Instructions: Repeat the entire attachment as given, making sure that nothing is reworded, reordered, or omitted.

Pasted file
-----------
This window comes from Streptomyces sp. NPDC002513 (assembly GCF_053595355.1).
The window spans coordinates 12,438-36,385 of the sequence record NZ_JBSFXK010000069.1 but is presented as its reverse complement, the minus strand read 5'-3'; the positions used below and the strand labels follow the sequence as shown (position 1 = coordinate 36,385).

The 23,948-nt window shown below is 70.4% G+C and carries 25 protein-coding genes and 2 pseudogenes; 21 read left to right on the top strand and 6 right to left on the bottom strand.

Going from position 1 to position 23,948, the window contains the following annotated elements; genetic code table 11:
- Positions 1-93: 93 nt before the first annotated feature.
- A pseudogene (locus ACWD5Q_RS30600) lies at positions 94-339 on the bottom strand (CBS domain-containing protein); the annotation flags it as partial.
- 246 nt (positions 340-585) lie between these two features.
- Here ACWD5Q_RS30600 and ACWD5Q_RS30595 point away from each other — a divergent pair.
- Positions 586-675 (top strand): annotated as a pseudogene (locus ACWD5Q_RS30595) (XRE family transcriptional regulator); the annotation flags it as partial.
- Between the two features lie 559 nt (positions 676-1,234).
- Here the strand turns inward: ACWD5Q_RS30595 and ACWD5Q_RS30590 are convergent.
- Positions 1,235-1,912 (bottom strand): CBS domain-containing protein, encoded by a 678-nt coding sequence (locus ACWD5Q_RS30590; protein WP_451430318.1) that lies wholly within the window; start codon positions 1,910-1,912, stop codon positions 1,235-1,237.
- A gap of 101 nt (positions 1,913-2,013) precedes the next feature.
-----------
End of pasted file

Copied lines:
This window comes from Streptomyces sp. NPDC002513 (assembly GCF_053595355.1).
The window spans coordinates 12,438-36,385 of the sequence record NZ_JBSFXK010000069.1 but is presented as its reverse complement, the minus strand read 5'-3'; the positions used below and the strand labels follow the sequence as shown (position 1 = coordinate 36,385).

The 23,948-nt window shown below is 70.4% G+C and carries 25 protein-coding genes and 2 pseudogenes; 21 read left to right on the top strand and 6 right to left on the bottom strand.

Going from position 1 to position 23,948, the window contains the following annotated elements; genetic code table 11:
- Positions 1-93: 93 nt before the first annotated feature.
- A pseudogene (locus ACWD5Q_RS30600) lies at positions 94-339 on the bottom strand (CBS domain-containing protein); the annotation flags it as partial.
- 246 nt (positions 340-585) lie between these two features.
- Here ACWD5Q_RS30600 and ACWD5Q_RS30595 point away from each other — a divergent pair.
- Positions 586-675 (top strand): annotated as a pseudogene (locus ACWD5Q_RS30595) (XRE family transcriptional regulator); the annotation flags it as partial.
- Between the two features lie 559 nt (positions 676-1,234).
- Here the strand turns inward: ACWD5Q_RS30595 and ACWD5Q_RS30590 are convergent.
- Positions 1,235-1,912 (bottom strand): CBS domain-containing protein, encoded by a 678-nt coding sequence (locus ACWD5Q_RS30590; protein WP_451430318.1) that lies wholly within the window; start codon positions 1,910-1,912, stop codon positions 1,235-1,237.
- A gap of 101 nt (positions 1,913-2,013) precedes the next feature.